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What are you reading today ?

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Jenny
1390297.  Sun Sep 19, 2021 9:51 am Reply with quote

Life is too short to read a book you're not enjoying, unless you have to.

 
AlmondFacialBar
1390343.  Mon Sep 20, 2021 5:15 am Reply with quote

Started Guns, Germs and Steel now after seeing so much praise heaped upon it here and... Yes, I can see how it would be fascinating, but given this is the 20th anniversary edition I do wish he had updated the first chapter. What he says about human evolution since early Homo erectus there wasn't even received wisdom anymore when he wrote it and is less so now. As it is, I wouldn't want that chapter to fall into the hands of someone who's not aware of that.

:-)

AlmondFacialBar

 
extremophilesheep
1390607.  Wed Sep 22, 2021 6:40 am Reply with quote

Jenny wrote:
Life is too short to read a book you're not enjoying, unless you have to.


I have to. I wish I knew what it said though. But more so I wish I'd not gotten the course date wrong. I thought it was today. It was not. It was yesterday. And nobody send me a message.

 
AlmondFacialBar
1390969.  Sun Sep 26, 2021 7:34 am Reply with quote

John Kampfner - Why the Germans do it better. Notes from a grown up Country.

Needless to say, the title made my jaw drop to the floor and that motivated me to buy it. It's a mesmerising read. (Apart from the fact that it's fascinating to get a benevolent English perspective on how we tick, it's also just made me realise why my friend S****e insists on driving dreadful old jalopies against all better logic, gosh!)

:-)

AlmondFacialBar

 
Jenny
1390984.  Sun Sep 26, 2021 10:23 am Reply with quote

I'm reading the Woodward/Costa book "Peril", which is jaw-dropping in its confirmation of everything you might have thought about what went on in the Trump White House before the last election and between then and Biden's inauguration.

 
crissdee
1391969.  Wed Oct 06, 2021 3:03 pm Reply with quote

I started Tim O'Brien's If I Die in a Combat Zone as I had heard it was one of the seminal Vietnam memoirs. Sorry, but he just comes across as a whiny pr*tt who seems to think that, because he has read Plato and Aristotle, he (and only he) is equipped to comment on the morality of the war in Indo China.. He looks down on almost everyone else he comes across, and condemns them as lesser beings because they went along with what the state told them.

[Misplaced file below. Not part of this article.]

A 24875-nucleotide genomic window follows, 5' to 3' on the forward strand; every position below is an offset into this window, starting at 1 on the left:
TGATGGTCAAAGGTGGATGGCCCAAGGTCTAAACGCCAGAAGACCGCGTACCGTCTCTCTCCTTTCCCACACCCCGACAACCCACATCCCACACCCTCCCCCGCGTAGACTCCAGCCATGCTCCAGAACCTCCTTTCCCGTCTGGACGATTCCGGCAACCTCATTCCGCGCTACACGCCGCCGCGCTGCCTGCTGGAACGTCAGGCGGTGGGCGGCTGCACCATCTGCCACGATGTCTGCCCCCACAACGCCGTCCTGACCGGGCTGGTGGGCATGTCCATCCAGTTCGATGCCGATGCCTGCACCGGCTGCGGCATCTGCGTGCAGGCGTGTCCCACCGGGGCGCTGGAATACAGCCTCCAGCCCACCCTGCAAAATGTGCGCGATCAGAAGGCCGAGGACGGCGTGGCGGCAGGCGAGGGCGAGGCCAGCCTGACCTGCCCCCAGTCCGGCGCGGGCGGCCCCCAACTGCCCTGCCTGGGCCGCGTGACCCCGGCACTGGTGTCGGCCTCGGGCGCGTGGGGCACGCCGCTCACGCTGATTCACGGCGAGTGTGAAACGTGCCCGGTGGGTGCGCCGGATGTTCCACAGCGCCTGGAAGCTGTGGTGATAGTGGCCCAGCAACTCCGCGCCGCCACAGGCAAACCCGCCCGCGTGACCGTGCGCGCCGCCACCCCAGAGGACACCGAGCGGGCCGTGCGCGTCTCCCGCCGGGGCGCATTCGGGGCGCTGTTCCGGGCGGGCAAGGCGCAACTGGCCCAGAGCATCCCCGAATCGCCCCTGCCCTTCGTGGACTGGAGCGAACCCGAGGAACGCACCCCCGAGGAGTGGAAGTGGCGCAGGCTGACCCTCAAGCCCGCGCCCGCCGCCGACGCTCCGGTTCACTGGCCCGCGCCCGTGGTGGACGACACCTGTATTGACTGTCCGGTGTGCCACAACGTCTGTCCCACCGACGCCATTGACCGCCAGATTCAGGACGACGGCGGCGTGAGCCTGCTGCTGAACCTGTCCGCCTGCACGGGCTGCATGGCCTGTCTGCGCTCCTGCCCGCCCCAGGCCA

Efros
1391975.  Wed Oct 06, 2021 3:33 pm Reply with quote

Long time since I read it but 365 days by Ronald Glasser left a huge impression on me.

 
Awitt
1391983.  Wed Oct 06, 2021 6:07 pm Reply with quote

Cruden Farm garden diaries by Michael Morrison. Started in 1984 to keep track of the annual cycles and other things.

He was (could still be) the head gardener for Dame Elisabeth Murdoch at her property just a few kms down the road from my place.

I'm using it as background for the current plant course assignment of pests in the garden.

 
Jenny
1392027.  Thu Oct 07, 2021 10:02 am Reply with quote

I've just started a novel called Between the Helpless and the Darkness, written by an e-friend (we've known each other over twenty years but only on line) who is a former pig-farmer and lives in Minnesota. His name is Brent Olson and he has a syndicated column in various newspapers, which is called Independently Speaking, has published several books of his collected columns, and is generally a lovely man.

The novel begins from the point of view of the Viking chief Harald Hardrada at the Battle of Stamford Bridge, and is very bloodthirsty so far. Rattling good yarn though.

 
tetsabb
1392052.  Thu Oct 07, 2021 12:56 pm Reply with quote

Jenny wrote:

The novel begins from the point of view of the Viking chief Harald Hardrada at the Battle of Stamford Bridge, and is very bloodthirsty so far. Rattling good yarn though.


Since becoming a fan of Jodi Taylor, I might have trouble reading any historically based book ever again, without wondering if there is going to be an appearance by a tough, sturdy redheaded woman and her gang....

 
crissdee
1392056.  Thu Oct 07, 2021 1:36 pm Reply with quote

Efros wrote:
Long time since I read it but 365 days by Ronald Glasser left a huge impression on me.


I shall look out for that. I thoroughly enjoyed CHICKENHAWK by Robert Mason.

 
AlmondFacialBar
1392805.  Sun Oct 17, 2021 1:16 pm Reply with quote

Charlie Gilmour - Featherhood

An exploration of fatherhood inspired by rescuing a magpie chick. Ultimately a sweet story, but with some serious bumps along the road. Also, the passage where said magpie decides that Dave Gilmour should be the father of her chicks should have been a Syd song.

:-)

AlmondFacialBar

 

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